« Caption Contest 13# Winner! | Main | The Tally Sheet of Shame »

February 07, 2008



i think its all great writen i am very happey with it and i am so great full about this storey and happey no one can not inmagine this is a great information about slavery in some cind of way and i
kno this is the -beast to open thouse people eyes and see the truth some people stil dpnt like black people but i do not think thats how they or you think i am so proud of this people and ho bleves and haVE the bleve on the black people
how people seys dont joudge me on my skin coular jude ho i am.

Tim Abbott

Beautifully said, Thomas. You have articulated precisely what I am after and how I hope to be able to engage with the hard questions such an inquiry will provoke. Many thanks for that.

Thomas MacEntee

An admirable project and I commend you for posting about the topic and discussing it. I've done the same over the past few months and from the comments I've received, I've come to this conclusion:

Many of us either had a parent or older person in our family help break the chain of bigotry or somehow we decided on our own not to perpetuate the biases with which we were raised. Personally, it was my mother who did this: we'd come home from visiting a friend or relative who used racial epithets and Mom would set me straight as to how things really should be.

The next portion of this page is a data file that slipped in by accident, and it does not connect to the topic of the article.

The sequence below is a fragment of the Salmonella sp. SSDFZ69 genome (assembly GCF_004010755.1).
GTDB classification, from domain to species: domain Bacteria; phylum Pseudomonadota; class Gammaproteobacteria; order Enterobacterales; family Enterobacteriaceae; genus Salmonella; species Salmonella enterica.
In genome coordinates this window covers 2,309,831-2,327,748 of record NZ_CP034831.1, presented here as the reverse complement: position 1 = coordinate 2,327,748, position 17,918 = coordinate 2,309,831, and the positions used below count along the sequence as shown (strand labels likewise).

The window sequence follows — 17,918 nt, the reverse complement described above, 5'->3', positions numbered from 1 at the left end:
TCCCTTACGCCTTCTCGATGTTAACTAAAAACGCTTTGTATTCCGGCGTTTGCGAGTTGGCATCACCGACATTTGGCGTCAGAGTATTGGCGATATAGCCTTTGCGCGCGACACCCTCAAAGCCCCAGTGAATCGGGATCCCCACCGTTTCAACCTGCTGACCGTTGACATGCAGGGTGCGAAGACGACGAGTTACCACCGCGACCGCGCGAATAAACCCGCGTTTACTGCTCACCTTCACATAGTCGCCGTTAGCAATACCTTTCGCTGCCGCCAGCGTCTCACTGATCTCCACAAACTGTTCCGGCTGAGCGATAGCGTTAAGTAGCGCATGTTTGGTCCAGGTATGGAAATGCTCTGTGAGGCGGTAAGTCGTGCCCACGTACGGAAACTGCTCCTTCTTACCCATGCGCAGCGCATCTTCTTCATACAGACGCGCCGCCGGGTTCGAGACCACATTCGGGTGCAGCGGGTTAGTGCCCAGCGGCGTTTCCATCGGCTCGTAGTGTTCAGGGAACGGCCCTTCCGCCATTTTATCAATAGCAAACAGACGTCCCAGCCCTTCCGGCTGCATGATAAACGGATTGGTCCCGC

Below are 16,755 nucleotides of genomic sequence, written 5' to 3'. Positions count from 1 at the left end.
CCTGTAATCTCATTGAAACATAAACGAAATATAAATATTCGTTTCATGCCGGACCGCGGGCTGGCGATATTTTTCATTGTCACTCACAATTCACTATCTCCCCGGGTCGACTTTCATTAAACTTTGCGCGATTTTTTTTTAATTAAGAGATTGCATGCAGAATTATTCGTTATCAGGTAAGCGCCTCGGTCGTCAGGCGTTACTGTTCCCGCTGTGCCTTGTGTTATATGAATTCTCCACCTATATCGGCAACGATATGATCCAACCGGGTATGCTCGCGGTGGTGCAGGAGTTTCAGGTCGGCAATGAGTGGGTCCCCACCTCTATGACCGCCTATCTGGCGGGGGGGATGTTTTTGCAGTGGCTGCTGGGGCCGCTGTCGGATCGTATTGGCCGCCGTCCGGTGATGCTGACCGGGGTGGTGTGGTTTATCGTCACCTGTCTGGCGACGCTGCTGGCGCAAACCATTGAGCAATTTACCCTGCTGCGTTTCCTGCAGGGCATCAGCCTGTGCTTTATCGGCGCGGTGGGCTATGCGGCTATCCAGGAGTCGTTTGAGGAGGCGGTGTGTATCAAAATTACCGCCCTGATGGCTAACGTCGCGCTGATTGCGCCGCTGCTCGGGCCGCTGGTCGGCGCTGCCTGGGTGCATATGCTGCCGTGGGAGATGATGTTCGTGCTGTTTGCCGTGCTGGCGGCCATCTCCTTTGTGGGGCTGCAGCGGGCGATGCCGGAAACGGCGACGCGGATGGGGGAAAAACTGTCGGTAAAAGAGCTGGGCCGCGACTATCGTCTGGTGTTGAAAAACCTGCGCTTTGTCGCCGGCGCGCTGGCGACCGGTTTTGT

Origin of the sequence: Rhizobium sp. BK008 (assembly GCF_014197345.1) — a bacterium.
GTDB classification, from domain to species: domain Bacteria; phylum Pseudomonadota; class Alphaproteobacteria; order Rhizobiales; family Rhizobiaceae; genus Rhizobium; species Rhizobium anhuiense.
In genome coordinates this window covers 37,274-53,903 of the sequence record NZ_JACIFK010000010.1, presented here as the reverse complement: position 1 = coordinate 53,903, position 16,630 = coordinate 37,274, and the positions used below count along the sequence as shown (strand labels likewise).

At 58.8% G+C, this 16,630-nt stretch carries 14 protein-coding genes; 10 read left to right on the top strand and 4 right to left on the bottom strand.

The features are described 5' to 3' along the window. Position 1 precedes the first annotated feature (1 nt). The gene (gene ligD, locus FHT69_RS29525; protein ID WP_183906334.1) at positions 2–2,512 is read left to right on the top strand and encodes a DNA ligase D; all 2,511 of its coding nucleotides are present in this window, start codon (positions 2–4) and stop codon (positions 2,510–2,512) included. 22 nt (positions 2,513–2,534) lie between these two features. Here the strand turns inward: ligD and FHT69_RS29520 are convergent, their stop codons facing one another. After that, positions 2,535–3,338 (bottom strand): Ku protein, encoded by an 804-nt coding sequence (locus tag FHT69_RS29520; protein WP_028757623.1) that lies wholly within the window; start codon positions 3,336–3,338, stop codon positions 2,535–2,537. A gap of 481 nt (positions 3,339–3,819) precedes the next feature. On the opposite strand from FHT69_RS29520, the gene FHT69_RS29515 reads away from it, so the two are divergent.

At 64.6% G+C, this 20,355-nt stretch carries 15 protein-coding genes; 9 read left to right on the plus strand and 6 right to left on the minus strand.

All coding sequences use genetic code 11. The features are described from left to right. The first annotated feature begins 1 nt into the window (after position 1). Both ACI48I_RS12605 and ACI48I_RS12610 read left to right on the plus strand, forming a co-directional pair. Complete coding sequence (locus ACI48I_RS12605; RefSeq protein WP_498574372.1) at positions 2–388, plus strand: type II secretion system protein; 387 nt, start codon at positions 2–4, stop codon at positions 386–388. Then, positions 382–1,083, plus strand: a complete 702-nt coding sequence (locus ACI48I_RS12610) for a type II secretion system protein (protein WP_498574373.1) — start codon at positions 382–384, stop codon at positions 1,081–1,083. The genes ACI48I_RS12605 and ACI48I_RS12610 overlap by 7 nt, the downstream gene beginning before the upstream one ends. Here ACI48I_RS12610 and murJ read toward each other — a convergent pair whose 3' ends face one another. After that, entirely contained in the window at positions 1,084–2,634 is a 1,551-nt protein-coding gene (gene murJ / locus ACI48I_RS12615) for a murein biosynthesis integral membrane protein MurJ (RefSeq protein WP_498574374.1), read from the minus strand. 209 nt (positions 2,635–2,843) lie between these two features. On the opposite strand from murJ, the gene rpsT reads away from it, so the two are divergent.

Discussing "ownership" of past offenses and sins against another race or group of people is a heavy topic. With my family going back to the mid 1600s in this country, I am certain that there were slave owners among my ancestors. When I see behaviors or practices that seem very out of place in modern times, putting them in their historical context does not necessarily make them right or help to explain them away. But one of my goals is to thoroughly research my ancestors and their role in the practice of slavery: how did they acquire slaves? is there any evidence as to how they treated slaves? were they part of social or religious communities that spoke out against the slave trade?

But nothing that I do in the way of research or writing can ever even touch the pain or misery that such a practice has wrought - not only upon those enslaved and their descendants but among those of us who involve ourselves in the "looking back" and sometimes don't like what we see.

The comments to this entry are closed.

My Photo

Cliopatria Award: Best Series of Posts

  • ClioAwards2008




  • View My Stats
Bookmark and Share


  • Top genealogy site awards
  • Get this widget from Widgetbox
  • Technorati blog directory


  • Listed on BlogShares
  • Listed on BlogShares